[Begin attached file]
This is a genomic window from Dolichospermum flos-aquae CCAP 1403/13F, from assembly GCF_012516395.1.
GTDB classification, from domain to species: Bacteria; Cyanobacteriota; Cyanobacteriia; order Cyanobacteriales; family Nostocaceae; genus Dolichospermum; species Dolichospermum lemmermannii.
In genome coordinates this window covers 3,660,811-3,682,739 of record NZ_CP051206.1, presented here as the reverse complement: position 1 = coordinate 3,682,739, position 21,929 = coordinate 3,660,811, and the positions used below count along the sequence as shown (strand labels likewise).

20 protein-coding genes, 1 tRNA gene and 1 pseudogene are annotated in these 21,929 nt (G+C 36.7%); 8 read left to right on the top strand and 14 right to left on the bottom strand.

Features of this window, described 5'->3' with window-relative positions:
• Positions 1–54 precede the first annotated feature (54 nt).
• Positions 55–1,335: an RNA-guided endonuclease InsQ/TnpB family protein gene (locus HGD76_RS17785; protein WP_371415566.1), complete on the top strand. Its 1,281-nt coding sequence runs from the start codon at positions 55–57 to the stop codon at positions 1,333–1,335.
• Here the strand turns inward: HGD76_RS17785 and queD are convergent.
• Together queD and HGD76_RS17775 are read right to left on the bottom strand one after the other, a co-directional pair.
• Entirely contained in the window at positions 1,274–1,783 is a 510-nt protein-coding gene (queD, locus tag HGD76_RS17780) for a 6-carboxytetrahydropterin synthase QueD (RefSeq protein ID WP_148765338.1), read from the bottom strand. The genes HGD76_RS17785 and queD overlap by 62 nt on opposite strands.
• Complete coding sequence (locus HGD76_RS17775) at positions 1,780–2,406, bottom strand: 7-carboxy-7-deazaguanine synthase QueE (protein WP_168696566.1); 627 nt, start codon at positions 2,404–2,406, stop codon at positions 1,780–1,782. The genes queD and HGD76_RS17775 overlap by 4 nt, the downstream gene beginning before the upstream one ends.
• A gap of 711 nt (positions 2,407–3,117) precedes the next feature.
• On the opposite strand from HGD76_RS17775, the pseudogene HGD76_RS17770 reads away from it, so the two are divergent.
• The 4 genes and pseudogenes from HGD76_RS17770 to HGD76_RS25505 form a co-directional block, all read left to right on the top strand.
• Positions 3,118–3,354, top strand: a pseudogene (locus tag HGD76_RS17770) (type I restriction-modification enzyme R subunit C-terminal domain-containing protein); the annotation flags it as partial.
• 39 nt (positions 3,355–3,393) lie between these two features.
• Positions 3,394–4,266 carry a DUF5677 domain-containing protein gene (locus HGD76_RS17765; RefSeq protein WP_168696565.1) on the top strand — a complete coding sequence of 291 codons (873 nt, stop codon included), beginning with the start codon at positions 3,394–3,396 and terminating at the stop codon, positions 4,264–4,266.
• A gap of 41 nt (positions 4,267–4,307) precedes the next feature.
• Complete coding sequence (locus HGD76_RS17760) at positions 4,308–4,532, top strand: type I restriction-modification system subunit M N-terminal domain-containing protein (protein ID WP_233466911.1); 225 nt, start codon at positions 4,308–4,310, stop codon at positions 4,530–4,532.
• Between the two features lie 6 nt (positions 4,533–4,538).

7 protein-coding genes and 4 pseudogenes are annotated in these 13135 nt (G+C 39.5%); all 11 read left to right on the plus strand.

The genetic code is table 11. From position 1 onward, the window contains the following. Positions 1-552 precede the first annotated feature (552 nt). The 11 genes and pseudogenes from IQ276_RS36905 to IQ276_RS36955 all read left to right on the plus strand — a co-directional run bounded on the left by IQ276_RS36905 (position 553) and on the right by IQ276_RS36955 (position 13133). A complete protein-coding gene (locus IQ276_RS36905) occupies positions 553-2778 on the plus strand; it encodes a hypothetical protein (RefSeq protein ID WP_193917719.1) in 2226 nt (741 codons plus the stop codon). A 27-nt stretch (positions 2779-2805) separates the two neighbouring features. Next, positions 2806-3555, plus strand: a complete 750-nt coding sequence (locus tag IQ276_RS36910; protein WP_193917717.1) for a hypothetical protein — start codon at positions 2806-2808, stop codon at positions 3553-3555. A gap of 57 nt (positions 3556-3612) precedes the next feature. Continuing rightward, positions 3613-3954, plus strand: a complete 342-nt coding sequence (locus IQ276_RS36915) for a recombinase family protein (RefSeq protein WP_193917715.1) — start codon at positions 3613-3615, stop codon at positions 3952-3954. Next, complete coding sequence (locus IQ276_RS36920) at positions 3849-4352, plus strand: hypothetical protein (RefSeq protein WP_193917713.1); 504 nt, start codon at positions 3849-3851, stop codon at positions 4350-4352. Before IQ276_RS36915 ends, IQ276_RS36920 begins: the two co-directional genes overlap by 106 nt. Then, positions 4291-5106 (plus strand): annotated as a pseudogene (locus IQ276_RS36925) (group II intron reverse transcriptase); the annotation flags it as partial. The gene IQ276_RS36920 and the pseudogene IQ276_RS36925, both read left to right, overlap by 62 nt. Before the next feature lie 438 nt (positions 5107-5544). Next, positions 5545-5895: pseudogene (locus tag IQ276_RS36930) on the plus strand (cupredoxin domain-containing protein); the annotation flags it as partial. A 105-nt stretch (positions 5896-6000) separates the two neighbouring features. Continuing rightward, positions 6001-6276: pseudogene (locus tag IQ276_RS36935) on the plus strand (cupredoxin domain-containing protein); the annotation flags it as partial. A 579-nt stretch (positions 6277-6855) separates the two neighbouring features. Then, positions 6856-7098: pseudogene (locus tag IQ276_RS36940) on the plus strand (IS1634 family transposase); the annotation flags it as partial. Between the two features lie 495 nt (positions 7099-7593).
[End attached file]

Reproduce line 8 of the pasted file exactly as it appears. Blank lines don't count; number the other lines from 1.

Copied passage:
• Here the strand turns inward: HGD76_RS17785 and queD are convergent.